Monday, 15 August 2016

Q: Is housing unaffordability a function of growth?


It’s said that houses in Auckland are unaffordable because the city is growing, and higher prices are an inevitable outcome of high growth.

But surely that’s nonsense. Look, if you’re quick you can buy this home for just NZ$320,000:


But there is a catch. The house is in Houston. And while Houston is growing rapidly, and in the last year prices have certainly started to climb as the population grows, they are climbing from a very low peak.

While you'd be hard pressed to find decent building land in Auckland at the minute for under $400,000 a lot, in America at the moment the media section price has just gone up to US$45,000. Gone up! And this is a new record median – prices growing because across the country there is a “scarce supply of developed land.” The story is the same here, but the prices are very, very different. (Just for the record, TradeMe presently has just fifty sections selling for that sort of figure.)

So America’s “new record” median is six to ten times ours. And in several successful and growing North American cities  -- cities like  Atlanta, Houston, Raleigh,Columbus, Ottawa -- you can still buy an average house for just over three times the average income there, the same affordable median-multiple that New Zealand cities once enjoyed.

Just for reference, in Auckland at the moment, let me remind you, the average house now costs nearly ten times the average income.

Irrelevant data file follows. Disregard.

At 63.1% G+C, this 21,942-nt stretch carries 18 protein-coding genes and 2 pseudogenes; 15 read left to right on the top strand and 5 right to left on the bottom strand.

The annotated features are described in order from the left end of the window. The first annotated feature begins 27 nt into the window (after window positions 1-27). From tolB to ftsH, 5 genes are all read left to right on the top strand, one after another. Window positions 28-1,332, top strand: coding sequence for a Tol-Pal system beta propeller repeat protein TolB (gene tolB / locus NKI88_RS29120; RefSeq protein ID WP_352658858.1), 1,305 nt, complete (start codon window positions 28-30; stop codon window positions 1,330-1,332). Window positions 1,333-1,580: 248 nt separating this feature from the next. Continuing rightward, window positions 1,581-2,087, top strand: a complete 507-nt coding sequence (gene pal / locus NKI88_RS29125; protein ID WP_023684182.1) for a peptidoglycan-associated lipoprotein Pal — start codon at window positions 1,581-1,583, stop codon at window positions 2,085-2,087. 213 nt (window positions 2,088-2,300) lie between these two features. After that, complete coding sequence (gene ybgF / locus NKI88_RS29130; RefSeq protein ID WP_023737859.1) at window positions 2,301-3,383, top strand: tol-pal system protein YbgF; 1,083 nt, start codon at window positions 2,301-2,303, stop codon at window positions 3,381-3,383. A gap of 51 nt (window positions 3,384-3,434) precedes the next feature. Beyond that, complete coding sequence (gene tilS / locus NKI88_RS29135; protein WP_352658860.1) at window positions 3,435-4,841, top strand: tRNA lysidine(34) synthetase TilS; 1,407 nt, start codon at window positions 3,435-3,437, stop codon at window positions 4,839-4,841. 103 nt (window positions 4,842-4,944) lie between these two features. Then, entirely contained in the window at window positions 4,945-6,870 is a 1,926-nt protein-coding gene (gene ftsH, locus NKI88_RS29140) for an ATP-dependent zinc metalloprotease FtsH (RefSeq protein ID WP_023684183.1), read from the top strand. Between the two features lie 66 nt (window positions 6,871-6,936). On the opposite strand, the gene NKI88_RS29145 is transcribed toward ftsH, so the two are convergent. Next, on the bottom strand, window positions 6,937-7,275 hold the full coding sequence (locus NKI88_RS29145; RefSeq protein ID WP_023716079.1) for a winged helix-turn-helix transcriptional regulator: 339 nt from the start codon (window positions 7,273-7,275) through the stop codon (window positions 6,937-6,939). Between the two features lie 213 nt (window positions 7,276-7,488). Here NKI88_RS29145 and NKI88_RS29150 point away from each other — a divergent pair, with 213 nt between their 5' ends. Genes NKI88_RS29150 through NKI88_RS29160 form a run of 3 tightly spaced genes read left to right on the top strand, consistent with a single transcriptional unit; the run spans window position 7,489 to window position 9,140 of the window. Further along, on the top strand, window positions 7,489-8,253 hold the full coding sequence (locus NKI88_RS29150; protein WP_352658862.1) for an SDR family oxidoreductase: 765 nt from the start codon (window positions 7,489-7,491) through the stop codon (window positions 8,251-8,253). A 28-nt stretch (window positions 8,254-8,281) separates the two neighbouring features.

Ten times!


There are American cities that have prices as ludicrous as ours. But the difference between these five successful cities and those other cities – and between these five successful cities and us -- is that land supply in the more affordable cities lacks major constraints. When population and monetary demand grows, so too does the land supply. The difference in Auckland is that it hasn't.

So the story is not that growing cities are unaffordable cities.

The story is that unaffordable cities are generally cities that are constrained from expanding.




  1. Could you please clarify for me why the above USA cities aren't experiencing the effect of oodles of printed money sloshing about, that are having an effect in NZ. {Asked in the most pleasantist voice}

    1. They probably are, but I'd wager a guess that the money sloshing around is being spent on building new housing, rather than "flipping" existing housing, thereby increasing the housing stock and maintaining a fairly low rates of price increases.

      Just a guess though, and happy to be proven wrong.


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